U.S. Rep. Steve Bartlett says he learned a new buzz word during a seven-day human rights mission to the Soviet Union in late June and early July: “forest Christians,” a.k.a. Soviet citizens who worship in the forest instead of in government-registered churches to escape unrelenting harassment by Soviet officials.

Forest Christians meet in secret so they can teach their children their faith. For parents, that’s a crime punishable by imprisonment, he says.

“It’s not illegal to worship in the Soviet Union, but it might as well be,” Bartlett says. Nevertheless, Bartlett says he heard about and occasionally witnessed a strong underground religious revival of the Protestant, Jewish and Catholic faiths- particularly among young people. “There’s a saying in Russia that only old women go to church, but they’ve been saying that since 1917.”

Bartlett says he learned that attendance at evening Easter worship services is strongly discouraged by the government and that the KGB (Soviet secret police) takes the names of those who attend. (It’s also not unusual for popular one-run American movies to be scheduled for the same night.) This past Easter, Bartlett was told, thousands of Christians showed their faith (and their fear) by holding lighted candles and standing outside the churches, out of reach of the KGB agents taking names.

A woman Bartlett met told him that “officially” she was an atheist. “Later she broke down and confessed she goes to church,” he says. He adds that worshipers believe their church services are bugged.

Bartlett says it appeared to him that repression in the Soviet Union is as rampant as it has ever been. “Big Brother is alive and well. We were treated courteously and were allowed to visit Moscow and Leningrad. But we were followed or escorted by Soviet officials everywhere we went.” He says American embassy families told him they quickly learned to hold personal discussions or family arguments in the privacy of a local park or on the sidewalk. “The KGB will learn about your private lives and use the information to bribe or embarrass you,” he was told.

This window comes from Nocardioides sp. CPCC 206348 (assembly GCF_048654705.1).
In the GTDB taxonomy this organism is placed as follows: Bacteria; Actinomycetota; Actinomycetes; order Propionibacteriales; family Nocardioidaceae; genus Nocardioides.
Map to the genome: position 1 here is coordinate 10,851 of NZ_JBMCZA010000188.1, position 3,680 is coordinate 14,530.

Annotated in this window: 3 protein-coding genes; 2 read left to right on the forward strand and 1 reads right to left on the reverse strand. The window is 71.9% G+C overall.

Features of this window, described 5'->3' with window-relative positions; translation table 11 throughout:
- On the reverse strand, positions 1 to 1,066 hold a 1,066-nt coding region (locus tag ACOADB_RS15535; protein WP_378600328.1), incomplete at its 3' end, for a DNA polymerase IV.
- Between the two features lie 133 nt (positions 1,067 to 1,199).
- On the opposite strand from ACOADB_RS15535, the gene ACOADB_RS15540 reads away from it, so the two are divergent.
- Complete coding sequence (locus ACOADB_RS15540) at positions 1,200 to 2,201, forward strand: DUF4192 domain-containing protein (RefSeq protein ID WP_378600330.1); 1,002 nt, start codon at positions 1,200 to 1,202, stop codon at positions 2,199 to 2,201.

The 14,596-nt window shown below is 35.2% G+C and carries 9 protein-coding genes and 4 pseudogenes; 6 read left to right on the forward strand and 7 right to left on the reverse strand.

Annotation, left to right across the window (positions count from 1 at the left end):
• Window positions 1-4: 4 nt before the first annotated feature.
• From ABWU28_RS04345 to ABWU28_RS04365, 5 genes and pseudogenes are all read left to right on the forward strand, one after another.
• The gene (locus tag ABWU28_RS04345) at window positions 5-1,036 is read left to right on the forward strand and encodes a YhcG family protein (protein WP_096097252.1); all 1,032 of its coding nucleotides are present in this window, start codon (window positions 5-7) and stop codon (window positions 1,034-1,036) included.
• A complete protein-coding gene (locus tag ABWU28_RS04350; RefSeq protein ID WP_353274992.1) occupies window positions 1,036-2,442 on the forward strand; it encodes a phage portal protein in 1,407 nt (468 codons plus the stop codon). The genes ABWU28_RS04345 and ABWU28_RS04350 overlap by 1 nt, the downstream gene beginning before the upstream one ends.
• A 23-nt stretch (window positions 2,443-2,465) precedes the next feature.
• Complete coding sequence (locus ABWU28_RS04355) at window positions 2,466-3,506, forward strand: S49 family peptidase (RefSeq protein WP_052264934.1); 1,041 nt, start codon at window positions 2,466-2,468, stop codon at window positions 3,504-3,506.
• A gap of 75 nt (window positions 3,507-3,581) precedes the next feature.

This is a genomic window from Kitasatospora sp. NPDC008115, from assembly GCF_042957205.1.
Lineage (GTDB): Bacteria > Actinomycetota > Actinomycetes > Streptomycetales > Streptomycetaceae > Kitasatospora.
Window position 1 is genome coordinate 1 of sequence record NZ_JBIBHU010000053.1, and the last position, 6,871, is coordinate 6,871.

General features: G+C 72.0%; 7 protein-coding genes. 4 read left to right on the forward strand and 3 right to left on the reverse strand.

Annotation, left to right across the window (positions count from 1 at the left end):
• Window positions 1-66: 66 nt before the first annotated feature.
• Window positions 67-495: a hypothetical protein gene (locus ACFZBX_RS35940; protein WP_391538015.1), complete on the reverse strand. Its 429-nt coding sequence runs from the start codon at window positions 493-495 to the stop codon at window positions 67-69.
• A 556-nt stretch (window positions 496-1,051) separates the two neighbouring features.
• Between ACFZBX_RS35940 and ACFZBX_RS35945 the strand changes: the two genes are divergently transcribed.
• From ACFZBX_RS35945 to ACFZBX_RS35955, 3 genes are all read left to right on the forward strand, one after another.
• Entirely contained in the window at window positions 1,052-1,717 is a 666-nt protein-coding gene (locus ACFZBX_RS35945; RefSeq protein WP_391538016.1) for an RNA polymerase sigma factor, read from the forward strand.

The congressman and his group were invited to the homes of Russians who have applied to the Soviet government for exit visas. “They told us that once they apply for a visa bad things start to happen to them, like they are fired from their jobs or their kids are kicked out of school. They weren’t afraid to talk to us because there was little else that could be done to them.”

Bartlett says he has no immediate plans to return to the Soviet Union. “The first feeling one has when leaving the Soviet Union is one of enormous relief and gratitude for having the freedoms that we have in this country.


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